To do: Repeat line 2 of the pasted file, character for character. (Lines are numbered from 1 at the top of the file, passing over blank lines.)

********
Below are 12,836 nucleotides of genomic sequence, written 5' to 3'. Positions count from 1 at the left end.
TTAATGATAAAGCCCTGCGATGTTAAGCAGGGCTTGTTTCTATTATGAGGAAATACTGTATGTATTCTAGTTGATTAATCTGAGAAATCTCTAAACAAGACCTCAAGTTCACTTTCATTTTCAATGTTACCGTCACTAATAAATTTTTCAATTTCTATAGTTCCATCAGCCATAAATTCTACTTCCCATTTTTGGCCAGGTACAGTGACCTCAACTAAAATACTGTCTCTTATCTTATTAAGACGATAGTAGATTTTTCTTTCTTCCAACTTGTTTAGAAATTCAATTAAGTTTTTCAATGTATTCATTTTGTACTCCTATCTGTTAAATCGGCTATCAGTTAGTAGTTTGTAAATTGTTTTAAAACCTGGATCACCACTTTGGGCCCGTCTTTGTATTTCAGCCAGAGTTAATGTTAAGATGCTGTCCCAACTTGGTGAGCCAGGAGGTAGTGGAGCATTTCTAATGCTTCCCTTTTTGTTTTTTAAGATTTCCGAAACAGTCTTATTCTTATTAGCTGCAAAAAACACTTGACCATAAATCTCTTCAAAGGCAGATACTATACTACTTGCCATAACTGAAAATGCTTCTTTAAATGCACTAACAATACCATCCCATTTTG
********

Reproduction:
TTAATGATAAAGCCCTGCGATGTTAAGCAGGGCTTGTTTCTATTATGAGGAAATACTGTATGTATTCTAGTTGATTAATCTGAGAAATCTCTAAACAAGACCTCAAGTTCACTTTCATTTTCAATGTTACCGTCACTAATAAATTTTTCAATTTCTATAGTTCCATCAGCCATAAATTCTACTTCCCATTTTTGGCCAGGTACAGTGACCTCAACTAAAATACTGTCTCTTATCTTATTAAGACGATAGTAGATTTTTCTTTCTTCCAACTTGTTTAGAAATTCAATTAAGTTTTTCAATGTATTCATTTTGTACTCCTATCTGTTAAATCGGCTATCAGTTAGTAGTTTGTAAATTGTTTTAAAACCTGGATCACCACTTTGGGCCCGTCTTTGTATTTCAGCCAGAGTTAATGTTAAGATGCTGTCCCAACTTGGTGAGCCAGGAGGTAGTGGAGCATTTCTAATGCTTCCCTTTTTGTTTTTTAAGATTTCCGAAACAGTCTTATTCTTATTAGCTGCAAAAAACACTTGACCATAAATCTCTTCAAAGGCAGATACTATACTACTTGCCATAACTGAAAATGCTTCTTTAAATGCACTAACAATACCATCCCATTTTG